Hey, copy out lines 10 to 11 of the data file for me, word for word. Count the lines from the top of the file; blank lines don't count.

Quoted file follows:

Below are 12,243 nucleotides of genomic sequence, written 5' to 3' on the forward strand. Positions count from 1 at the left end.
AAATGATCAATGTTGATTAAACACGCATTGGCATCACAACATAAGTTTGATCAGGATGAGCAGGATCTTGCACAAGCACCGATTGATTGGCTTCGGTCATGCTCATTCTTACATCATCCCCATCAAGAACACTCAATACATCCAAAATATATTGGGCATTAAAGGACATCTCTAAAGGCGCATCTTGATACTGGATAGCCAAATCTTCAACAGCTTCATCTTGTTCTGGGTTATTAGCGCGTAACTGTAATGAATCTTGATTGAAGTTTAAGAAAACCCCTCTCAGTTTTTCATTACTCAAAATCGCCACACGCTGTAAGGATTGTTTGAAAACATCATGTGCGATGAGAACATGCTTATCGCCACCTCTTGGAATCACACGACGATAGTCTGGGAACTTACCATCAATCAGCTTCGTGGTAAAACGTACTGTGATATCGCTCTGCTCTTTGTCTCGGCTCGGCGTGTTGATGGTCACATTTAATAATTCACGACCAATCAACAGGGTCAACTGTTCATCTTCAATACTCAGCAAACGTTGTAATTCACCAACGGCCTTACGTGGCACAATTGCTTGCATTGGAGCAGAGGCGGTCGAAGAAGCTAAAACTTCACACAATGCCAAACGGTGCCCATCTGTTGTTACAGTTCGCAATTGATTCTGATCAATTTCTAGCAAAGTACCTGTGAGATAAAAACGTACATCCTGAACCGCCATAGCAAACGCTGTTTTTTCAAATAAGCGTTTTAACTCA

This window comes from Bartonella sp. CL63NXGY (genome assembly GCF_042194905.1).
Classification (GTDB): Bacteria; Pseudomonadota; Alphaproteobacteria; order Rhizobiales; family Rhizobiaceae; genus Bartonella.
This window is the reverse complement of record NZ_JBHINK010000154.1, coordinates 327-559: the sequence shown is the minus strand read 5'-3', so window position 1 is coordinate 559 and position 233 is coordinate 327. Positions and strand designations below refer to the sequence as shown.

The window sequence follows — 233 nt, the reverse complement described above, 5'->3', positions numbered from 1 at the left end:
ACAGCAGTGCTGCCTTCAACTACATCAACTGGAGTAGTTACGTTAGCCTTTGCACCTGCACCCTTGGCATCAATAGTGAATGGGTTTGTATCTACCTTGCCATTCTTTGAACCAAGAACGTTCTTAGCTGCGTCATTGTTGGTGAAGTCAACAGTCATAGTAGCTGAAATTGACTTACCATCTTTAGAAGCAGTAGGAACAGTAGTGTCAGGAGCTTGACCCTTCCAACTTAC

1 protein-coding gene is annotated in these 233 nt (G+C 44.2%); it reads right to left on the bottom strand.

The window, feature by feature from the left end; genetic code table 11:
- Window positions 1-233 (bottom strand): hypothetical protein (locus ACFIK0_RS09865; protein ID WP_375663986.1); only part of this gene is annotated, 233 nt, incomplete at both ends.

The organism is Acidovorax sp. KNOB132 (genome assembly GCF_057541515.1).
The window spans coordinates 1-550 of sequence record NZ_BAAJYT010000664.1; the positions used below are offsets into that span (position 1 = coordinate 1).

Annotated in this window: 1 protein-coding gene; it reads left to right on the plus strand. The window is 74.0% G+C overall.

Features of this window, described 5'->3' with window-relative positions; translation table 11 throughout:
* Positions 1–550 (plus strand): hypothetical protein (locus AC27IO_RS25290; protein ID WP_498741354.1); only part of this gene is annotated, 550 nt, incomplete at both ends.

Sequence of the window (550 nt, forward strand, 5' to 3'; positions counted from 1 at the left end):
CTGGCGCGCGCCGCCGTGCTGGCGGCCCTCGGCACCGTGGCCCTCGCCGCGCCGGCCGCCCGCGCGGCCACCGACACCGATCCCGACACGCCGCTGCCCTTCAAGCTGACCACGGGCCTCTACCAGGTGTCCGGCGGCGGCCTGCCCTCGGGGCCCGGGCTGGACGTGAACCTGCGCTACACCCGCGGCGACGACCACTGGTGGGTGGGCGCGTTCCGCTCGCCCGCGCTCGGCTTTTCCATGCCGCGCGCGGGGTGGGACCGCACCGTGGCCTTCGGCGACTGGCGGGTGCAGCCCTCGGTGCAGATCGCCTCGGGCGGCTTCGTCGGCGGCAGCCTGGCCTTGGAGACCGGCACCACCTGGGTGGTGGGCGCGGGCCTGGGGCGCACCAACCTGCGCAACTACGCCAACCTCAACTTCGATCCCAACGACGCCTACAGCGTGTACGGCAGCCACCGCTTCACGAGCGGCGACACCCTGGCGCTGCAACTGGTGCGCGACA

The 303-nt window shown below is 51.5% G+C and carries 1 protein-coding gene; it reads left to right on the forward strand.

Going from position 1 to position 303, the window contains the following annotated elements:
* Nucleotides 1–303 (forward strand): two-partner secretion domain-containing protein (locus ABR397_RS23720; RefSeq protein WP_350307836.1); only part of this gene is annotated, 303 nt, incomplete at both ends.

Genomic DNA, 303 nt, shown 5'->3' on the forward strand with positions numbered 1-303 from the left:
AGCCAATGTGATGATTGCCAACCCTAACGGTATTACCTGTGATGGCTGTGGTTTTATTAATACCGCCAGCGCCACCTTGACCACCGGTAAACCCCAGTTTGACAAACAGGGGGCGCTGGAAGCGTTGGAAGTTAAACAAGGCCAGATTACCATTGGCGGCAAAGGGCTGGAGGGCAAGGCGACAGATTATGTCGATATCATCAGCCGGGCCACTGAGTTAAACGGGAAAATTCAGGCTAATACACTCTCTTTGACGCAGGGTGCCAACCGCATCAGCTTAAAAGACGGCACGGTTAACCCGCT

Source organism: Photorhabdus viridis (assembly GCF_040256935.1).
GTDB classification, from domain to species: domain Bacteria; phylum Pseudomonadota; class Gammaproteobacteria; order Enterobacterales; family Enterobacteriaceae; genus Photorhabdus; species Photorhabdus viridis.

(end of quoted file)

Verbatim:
- Window positions 1-233 (bottom strand): hypothetical protein (locus ACFIK0_RS09865; protein ID WP_375663986.1); only part of this gene is annotated, 233 nt, incomplete at both ends.

The organism is Acidovorax sp. KNOB132 (genome assembly GCF_057541515.1).